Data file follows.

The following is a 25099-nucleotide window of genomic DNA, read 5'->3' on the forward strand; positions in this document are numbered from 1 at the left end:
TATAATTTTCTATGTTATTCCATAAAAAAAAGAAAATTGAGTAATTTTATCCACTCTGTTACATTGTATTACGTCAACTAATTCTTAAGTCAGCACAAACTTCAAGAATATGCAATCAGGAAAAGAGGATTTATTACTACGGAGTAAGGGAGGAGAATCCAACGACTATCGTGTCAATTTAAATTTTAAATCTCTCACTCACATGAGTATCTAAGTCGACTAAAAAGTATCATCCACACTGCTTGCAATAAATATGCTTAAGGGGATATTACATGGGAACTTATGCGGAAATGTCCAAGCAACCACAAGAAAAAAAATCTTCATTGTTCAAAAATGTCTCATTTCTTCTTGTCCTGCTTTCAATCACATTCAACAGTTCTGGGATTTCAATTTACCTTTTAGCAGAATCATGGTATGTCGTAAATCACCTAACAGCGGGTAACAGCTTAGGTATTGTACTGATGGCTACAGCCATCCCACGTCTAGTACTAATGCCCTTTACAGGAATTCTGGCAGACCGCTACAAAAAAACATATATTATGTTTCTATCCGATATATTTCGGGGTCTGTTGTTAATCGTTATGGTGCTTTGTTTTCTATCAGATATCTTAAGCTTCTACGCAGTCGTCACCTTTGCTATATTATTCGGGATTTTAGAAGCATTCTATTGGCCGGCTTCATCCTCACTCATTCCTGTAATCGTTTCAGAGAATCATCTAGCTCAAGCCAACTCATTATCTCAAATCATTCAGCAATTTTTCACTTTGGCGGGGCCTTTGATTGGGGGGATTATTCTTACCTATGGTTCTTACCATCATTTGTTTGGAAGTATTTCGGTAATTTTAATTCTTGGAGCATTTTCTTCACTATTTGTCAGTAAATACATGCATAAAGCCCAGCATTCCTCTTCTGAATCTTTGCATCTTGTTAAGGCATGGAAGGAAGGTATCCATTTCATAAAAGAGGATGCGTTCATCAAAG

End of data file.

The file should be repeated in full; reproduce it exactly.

The following is a 25099-nucleotide window of genomic DNA, read 5'->3' on the forward strand; positions in this document are numbered from 1 at the left end:
TATAATTTTCTATGTTATTCCATAAAAAAAAGAAAATTGAGTAATTTTATCCACTCTGTTACATTGTATTACGTCAACTAATTCTTAAGTCAGCACAAACTTCAAGAATATGCAATCAGGAAAAGAGGATTTATTACTACGGAGTAAGGGAGGAGAATCCAACGACTATCGTGTCAATTTAAATTTTAAATCTCTCACTCACATGAGTATCTAAGTCGACTAAAAAGTATCATCCACACTGCTTGCAATAAATATGCTTAAGGGGATATTACATGGGAACTTATGCGGAAATGTCCAAGCAACCACAAGAAAAAAAATCTTCATTGTTCAAAAATGTCTCATTTCTTCTTGTCCTGCTTTCAATCACATTCAACAGTTCTGGGATTTCAATTTACCTTTTAGCAGAATCATGGTATGTCGTAAATCACCTAACAGCGGGTAACAGCTTAGGTATTGTACTGATGGCTACAGCCATCCCACGTCTAGTACTAATGCCCTTTACAGGAATTCTGGCAGACCGCTACAAAAAAACATATATTATGTTTCTATCCGATATATTTCGGGGTCTGTTGTTAATCGTTATGGTGCTTTGTTTTCTATCAGATATCTTAAGCTTCTACGCAGTCGTCACCTTTGCTATATTATTCGGGATTTTAGAAGCATTCTATTGGCCGGCTTCATCCTCACTCATTCCTGTAATCGTTTCAGAGAATCATCTAGCTCAAGCCAACTCATTATCTCAAATCATTCAGCAATTTTTCACTTTGGCGGGGCCTTTGATTGGGGGGATTATTCTTACCTATGGTTCTTACCATCATTTGTTTGGAAGTATTTCGGTAATTTTAATTCTTGGAGCATTTTCTTCACTATTTGTCAGTAAATACATGCATAAAGCCCAGCATTCCTCTTCTGAATCTTTGCATCTTGTTAAGGCATGGAAGGAAGGTATCCATTTCATAAAAGAGGATGCGTTCATCAAAG